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Henry Lithius
05-24-2005, 06:07 PM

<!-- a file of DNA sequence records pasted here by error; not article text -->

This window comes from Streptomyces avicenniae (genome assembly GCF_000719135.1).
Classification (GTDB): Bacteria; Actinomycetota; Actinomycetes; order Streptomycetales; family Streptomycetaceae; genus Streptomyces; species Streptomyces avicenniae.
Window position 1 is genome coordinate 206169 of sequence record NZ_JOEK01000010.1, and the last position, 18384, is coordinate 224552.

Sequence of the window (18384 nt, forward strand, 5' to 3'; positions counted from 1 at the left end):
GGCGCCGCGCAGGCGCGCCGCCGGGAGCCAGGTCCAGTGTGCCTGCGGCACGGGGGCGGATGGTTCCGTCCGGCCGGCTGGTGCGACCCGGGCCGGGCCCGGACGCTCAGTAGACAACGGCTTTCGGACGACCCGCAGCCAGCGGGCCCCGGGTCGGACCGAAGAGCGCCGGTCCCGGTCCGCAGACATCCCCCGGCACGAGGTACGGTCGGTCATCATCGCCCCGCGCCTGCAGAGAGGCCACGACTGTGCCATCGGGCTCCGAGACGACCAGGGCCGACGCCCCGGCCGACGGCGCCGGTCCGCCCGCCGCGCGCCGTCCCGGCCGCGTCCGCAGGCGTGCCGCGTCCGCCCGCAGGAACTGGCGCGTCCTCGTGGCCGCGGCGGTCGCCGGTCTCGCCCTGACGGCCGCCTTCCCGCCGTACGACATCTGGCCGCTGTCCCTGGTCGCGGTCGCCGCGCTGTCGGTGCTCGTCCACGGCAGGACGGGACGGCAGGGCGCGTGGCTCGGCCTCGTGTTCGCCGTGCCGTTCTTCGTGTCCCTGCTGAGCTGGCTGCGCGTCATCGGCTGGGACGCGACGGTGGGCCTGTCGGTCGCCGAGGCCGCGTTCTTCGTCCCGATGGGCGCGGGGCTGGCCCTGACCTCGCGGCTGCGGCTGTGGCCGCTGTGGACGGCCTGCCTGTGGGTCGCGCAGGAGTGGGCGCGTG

Caesar, greatest man of the Roman Republic, was murdered by Brutus, Cassius, and their followers. As a person who likes History, I want to discuss whether it was truly just for Caesar's assisination. Firstl, by the time of Julius Caesar, Rome hasn't been a true republic for some years. during the dictatorship of Sulla, slave rebellion by Sparticus, and the rise the first triumvirate of Crassus, Pompey, and Caesar, true power of Rome were in the hands of few men. After the death of Crassus and the defeat of Pompey, it is only nature for Caesar to be the rightful supreme power in Rome. The mob, of course, are blind enough to follow whoever is victorious, as described by Shakespeare. Caesar was elected dictator for life, certain politicians, being envious to Caesar's success, in the name of the goodness of the republic, murdered Caesar. But were those trators justified in there actions, truly? I think not. Caesar's military and political success surely enables him to be a true Roman Emperor, but he refused to be crowned the king and restored much power to the senate. He left influential works such as a calander system that was used all the way until 1582, and a full acount of Gaulic Wars in his "Conquest of Gaul". His death only gave power to Mark Anthony and Octavian Caesar, and really, gave the opportunity to Ocatavian to become the first Emperor of Rome.